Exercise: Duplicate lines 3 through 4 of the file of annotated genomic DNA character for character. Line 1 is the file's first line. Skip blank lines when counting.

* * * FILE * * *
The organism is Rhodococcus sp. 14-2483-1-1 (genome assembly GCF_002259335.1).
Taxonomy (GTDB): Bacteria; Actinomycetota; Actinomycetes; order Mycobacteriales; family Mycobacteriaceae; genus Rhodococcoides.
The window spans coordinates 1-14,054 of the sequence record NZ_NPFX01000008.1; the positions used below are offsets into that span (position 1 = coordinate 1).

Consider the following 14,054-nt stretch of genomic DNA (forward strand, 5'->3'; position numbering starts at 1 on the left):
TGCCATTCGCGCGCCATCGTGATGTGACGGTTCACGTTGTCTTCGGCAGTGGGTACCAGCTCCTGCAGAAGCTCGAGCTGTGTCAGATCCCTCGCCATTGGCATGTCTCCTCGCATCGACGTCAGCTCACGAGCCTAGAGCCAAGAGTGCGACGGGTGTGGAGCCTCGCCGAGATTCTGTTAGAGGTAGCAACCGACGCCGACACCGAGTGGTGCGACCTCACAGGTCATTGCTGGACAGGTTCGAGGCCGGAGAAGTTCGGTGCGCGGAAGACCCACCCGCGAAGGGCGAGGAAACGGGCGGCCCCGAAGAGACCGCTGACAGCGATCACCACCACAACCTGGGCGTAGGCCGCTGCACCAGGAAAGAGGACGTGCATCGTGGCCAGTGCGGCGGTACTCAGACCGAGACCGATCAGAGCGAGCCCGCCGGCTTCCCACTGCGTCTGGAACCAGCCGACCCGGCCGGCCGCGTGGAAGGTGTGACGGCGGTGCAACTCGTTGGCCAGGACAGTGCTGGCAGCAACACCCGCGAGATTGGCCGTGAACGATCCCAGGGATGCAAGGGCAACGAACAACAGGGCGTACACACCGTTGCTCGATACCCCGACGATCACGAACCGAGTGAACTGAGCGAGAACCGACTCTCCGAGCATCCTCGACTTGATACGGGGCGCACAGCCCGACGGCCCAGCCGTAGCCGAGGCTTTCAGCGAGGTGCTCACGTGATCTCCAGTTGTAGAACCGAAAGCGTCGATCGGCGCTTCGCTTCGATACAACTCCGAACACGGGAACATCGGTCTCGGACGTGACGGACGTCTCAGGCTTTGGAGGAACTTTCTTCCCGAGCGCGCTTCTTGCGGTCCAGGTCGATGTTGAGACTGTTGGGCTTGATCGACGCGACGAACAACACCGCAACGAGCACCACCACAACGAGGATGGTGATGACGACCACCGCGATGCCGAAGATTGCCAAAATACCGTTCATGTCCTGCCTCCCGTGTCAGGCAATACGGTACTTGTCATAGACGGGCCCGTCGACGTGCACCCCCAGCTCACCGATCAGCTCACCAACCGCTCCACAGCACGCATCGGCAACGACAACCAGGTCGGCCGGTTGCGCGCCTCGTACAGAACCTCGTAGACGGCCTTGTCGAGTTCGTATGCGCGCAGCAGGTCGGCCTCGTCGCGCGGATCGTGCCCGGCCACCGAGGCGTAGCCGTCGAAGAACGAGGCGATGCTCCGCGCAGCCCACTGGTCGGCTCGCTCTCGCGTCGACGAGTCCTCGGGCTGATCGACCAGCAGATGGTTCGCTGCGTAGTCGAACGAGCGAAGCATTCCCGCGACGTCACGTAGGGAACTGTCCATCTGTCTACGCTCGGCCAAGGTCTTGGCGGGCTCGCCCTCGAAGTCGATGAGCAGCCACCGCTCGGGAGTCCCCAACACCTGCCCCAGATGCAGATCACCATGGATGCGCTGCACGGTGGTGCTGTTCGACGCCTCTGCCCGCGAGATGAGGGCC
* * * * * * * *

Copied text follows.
The window spans coordinates 1-14,054 of the sequence record NZ_NPFX01000008.1; the positions used below are offsets into that span (position 1 = coordinate 1).

Consider the following 14,054-nt stretch of genomic DNA (forward strand, 5'->3'; position numbering starts at 1 on the left):